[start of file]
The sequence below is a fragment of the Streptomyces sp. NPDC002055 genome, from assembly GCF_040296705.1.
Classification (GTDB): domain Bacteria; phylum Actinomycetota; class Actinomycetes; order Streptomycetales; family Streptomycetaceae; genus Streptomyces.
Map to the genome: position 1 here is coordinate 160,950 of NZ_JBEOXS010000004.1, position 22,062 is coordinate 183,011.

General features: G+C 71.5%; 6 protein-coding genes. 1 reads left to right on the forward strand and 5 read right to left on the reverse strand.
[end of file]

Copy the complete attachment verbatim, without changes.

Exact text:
The sequence below is a fragment of the Streptomyces sp. NPDC002055 genome, from assembly GCF_040296705.1.
Classification (GTDB): domain Bacteria; phylum Actinomycetota; class Actinomycetes; order Streptomycetales; family Streptomycetaceae; genus Streptomyces.
Map to the genome: position 1 here is coordinate 160,950 of NZ_JBEOXS010000004.1, position 22,062 is coordinate 183,011.

General features: G+C 71.5%; 6 protein-coding genes. 1 reads left to right on the forward strand and 5 read right to left on the reverse strand.